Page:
# this position is not the one before it
        # in the dfs path it means that 
        # the current position must not be marked.
          
        # This is to avoid cycles with adj positions
        if (x + 1 < ROWS) and maze[x + 1][y] == 1 \
        and previous[x][y] != (x + 1,  y):
            continue
        if (0 < x) and maze[x-1][y] == 1 \
        and previous[x][y] != (x-1,  y):
            continue
        if (y + 1 < COLS) and maze[x][y + 1] == 1 \
        and previous[x][y] != (x, y + 1):
            continue
        if (y > 0) and maze[x][y-1] == 1 \
        and previous[x][y] != (x, y-1):
            continue
  
        # Mark as walkable position
        maze[x][y] = 1
  
        # Array to shuffle neighbours before 
        # insertion
        to_stack = []
  
        # Before inserting any position,
        # check if it is in the boundaries of 
        # the maze
        # and if it were seen (to avoid cycles)
  
        # If adj position is valid and was not seen yet
        if (x + 1 < ROWS) and seen[x + 1][y] == False:
              
            # Mark the adj position as seen
            seen[x + 1][y] = True
              
            # Memorize the position to insert the 
            # position in the stack
            to_stack.append((x + 1,  y))
              
            # Memorize the current position as its 
            # previous position on the path
            previous[x + 1][y] = (x, y)
          
        if (0 < x) and seen[x-1][y] == False:
              
            # Mark the adj position as seen
            seen[x-1][y] = True
              
            # Memorize the position to insert the 
            # position in the stack
            to_stack.append((x-1,  y))
              
            # Memorize the current position as its 
            # previous position on the path
            previous[x-1][y] = (x, y)
          
        if (y + 1 < COLS) and seen[x][y + 1] == False:
              
            # Mark the adj position as seen
            seen[x][y + 1] = True
              
            # Memorize the position to insert the 
            # position in the stack
            to_stack.append((x, y + 1))
              
            # Memorize the current position as its
            # previous position on the path
            previous[x][y + 1] = (x, y)
          
        if (y > 0) and seen[x][y-1] == False:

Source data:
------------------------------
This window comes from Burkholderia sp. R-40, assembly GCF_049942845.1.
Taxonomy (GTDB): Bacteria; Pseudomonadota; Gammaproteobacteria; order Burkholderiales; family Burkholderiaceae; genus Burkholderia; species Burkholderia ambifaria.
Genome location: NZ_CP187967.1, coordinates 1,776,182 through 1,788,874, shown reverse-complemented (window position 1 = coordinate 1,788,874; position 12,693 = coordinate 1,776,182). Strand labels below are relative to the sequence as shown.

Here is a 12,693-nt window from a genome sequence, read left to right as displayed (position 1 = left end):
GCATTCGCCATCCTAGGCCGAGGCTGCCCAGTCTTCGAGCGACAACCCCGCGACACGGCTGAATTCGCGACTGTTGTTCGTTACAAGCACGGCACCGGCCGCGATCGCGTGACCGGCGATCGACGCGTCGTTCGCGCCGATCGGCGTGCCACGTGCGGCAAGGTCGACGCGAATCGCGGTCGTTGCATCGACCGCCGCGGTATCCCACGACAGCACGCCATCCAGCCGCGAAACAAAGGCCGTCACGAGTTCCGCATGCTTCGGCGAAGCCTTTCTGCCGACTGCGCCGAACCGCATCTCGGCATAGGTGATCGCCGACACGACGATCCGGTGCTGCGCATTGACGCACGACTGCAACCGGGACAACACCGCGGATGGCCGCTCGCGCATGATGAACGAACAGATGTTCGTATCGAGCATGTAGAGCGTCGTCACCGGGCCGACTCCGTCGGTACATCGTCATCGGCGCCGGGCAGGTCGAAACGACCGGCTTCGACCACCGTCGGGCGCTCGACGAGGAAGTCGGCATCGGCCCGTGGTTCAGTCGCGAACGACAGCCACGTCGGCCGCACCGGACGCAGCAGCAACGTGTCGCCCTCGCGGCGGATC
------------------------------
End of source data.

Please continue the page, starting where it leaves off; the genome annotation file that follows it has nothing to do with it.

# Mark the adj position as seen
            seen[x][y-1] = True
              
            # Memorize the position to insert the 
            # position in the stack
            to_stack.append((x, y-1))
              
            # Memorize the current position as its 
            # previous position on the path
            previous[x][y-1] = (x, y)
          
        # Indicates if Pf is a neighbour position
        pf_flag = False
        while len(to_stack):
              
            # Remove random position
            neighbour = to_stack.pop(randint(0, len(to_stack)-1))
              
            # Is the final position, 
            # remember that by marking the flag
            if neighbour == Pf:
                pf_flag = True
              
            # Put on the top of the stack
            else:
                S.insert(neighbour)
          
        # This way, Pf will be on the top 
        if pf_flag:
            S.insert(Pf)
                  
    # Mark the initial position
    x0, y0 = P0
    xf, yf = Pf
    maze[x0][y0] = 2
    maze[xf][yf] = 3
      
    # Return maze formed by the traversed path
    return maze
  
# Driver code
if __name__ == "__main__":
    N = 5
    M = 5
    P0 = (0, 0)
    P1 = (4, 4)
    maze = random_maze_generator(N, M, P0, P1)
    for line in maze:
        print(line)


Output

[2, 0, 0, 1, 1]
[1, 1, 1, 0, 1]
[0, 0, 1, 1, 1]
[1, 1, 0, 0, 1]
[0, 1, 1, 1, 3]

Time Complexity: O(N * M)

  • As the algorithm is basically a DFS with more conditions, the time complexity is the time complexity of the DFS: O(V+E) (where V is the number of vertices and E is the number of edges). 
  • In this case, the number of vertices is the number of squares in the matrix: N * M. Each “vertex” (square) has at most 4 “edges” (4 adjacent squares) so E < 4*N*M. So O(V+E) will be O(5*N*M) i.e. O(N*M).

Auxiliary Space: O(N * M)

  • Each auxiliary matrix needs O(N*M) of space. 
  • The stack can’t have more than N*M squares inside it, because it never holds (in this implementation) the same square more than one time. 
  • The sum of all space mentioned will be O(N*M).